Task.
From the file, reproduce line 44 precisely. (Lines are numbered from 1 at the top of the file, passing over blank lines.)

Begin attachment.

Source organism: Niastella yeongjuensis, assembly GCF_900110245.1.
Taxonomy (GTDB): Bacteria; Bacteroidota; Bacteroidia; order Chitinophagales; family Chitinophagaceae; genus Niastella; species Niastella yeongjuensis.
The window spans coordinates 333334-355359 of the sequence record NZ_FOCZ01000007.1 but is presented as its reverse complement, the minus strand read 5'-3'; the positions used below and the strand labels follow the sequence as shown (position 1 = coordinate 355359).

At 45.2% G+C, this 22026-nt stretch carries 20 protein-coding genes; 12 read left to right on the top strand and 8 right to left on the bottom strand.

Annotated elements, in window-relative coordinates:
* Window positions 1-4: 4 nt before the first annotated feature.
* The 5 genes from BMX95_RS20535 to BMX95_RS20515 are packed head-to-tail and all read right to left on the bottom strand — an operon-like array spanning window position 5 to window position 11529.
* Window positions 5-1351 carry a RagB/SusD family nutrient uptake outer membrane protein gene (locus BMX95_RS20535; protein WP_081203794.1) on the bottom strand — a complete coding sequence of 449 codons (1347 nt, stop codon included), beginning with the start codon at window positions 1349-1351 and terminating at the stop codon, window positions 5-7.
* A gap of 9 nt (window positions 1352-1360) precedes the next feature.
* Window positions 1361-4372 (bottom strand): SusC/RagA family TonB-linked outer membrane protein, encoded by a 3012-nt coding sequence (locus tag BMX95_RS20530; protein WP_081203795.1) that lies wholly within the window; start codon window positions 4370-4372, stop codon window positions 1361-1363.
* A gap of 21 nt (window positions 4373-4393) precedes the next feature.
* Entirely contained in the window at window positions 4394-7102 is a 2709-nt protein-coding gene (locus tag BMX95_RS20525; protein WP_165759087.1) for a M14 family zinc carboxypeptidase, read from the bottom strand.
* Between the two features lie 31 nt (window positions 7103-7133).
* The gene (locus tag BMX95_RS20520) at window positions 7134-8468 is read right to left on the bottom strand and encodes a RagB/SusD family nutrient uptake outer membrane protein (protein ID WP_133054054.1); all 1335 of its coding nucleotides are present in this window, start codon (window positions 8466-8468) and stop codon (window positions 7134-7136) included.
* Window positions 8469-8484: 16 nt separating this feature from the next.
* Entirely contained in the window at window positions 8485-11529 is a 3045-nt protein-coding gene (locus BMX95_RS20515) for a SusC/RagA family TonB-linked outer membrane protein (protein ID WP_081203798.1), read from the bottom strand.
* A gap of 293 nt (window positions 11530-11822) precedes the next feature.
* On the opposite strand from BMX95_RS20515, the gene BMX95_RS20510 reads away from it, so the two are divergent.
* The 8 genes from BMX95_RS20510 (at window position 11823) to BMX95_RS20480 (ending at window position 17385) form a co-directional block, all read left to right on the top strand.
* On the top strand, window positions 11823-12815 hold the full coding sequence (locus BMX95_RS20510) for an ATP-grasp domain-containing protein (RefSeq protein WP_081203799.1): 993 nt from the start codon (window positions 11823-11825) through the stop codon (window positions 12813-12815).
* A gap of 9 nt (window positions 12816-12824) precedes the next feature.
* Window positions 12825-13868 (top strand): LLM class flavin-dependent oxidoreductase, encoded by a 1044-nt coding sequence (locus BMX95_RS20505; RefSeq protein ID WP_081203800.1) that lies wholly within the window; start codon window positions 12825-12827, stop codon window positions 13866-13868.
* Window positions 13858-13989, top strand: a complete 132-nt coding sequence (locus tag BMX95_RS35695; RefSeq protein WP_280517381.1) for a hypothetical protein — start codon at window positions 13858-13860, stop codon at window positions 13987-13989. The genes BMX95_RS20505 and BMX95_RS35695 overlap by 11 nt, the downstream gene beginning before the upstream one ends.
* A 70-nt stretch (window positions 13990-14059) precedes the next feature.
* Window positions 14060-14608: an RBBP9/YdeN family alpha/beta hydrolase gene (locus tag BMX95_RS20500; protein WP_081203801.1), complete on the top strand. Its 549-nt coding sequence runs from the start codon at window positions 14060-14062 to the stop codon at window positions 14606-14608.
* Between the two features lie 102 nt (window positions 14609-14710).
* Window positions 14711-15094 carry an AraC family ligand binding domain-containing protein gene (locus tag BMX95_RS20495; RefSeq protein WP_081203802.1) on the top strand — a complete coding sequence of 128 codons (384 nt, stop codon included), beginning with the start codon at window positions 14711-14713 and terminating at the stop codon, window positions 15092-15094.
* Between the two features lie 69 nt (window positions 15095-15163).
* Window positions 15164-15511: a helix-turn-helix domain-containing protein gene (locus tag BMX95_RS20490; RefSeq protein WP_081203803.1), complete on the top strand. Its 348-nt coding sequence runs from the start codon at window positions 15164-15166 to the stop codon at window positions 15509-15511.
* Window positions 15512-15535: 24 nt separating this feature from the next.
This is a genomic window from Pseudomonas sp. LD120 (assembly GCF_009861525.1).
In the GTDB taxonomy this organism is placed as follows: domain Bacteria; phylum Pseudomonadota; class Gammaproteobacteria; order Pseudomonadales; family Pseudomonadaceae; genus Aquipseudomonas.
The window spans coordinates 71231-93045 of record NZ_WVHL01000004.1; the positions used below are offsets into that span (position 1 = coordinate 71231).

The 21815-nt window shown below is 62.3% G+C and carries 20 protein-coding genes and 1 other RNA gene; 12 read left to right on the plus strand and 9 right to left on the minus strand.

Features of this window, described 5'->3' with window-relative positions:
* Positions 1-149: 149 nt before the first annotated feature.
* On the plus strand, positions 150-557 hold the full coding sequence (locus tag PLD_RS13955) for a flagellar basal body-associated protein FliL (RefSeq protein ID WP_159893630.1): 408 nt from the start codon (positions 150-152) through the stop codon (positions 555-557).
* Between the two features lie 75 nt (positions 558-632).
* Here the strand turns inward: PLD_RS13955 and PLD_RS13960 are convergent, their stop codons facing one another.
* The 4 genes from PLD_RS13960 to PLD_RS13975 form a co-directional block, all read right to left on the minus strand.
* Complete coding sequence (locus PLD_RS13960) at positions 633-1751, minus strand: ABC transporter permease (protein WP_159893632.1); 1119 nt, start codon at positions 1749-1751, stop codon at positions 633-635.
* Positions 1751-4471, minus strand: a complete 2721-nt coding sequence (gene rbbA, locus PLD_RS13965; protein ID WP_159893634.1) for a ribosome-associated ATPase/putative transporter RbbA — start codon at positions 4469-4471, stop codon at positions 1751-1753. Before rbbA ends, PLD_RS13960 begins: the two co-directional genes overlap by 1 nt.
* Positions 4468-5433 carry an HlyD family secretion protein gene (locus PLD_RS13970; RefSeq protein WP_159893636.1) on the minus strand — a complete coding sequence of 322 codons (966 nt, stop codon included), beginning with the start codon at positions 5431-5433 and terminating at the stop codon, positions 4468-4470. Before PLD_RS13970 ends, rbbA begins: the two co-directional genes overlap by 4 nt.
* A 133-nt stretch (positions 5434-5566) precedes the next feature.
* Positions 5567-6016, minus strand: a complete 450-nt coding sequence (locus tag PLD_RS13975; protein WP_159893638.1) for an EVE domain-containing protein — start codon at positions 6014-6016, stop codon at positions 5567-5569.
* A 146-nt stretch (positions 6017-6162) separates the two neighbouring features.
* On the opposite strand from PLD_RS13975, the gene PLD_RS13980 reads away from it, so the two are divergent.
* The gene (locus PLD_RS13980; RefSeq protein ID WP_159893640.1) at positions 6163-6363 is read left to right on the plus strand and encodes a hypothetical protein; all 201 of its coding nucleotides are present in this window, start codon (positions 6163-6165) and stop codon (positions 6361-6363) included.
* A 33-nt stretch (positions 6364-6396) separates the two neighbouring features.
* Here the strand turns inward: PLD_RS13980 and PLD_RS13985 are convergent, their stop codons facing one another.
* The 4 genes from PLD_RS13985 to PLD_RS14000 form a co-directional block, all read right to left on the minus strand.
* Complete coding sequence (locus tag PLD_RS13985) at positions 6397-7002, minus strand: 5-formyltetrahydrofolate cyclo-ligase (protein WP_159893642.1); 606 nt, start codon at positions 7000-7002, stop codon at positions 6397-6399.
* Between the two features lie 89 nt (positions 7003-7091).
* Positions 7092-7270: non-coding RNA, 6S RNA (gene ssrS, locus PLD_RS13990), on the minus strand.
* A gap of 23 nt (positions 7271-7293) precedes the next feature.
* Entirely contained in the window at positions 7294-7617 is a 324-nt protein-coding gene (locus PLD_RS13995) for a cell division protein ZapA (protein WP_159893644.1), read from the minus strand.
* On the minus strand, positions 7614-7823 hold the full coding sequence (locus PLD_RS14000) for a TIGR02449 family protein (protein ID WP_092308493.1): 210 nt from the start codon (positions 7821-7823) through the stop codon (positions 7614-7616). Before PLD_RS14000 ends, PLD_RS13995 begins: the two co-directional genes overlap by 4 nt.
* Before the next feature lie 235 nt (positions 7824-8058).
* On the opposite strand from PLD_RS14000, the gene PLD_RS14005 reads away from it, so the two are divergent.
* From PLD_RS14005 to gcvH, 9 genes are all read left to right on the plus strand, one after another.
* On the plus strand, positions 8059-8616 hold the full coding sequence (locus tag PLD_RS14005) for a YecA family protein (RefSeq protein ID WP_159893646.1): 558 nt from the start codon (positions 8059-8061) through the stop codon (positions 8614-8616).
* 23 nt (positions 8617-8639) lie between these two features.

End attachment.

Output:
* A 133-nt stretch (positions 5434-5566) precedes the next feature.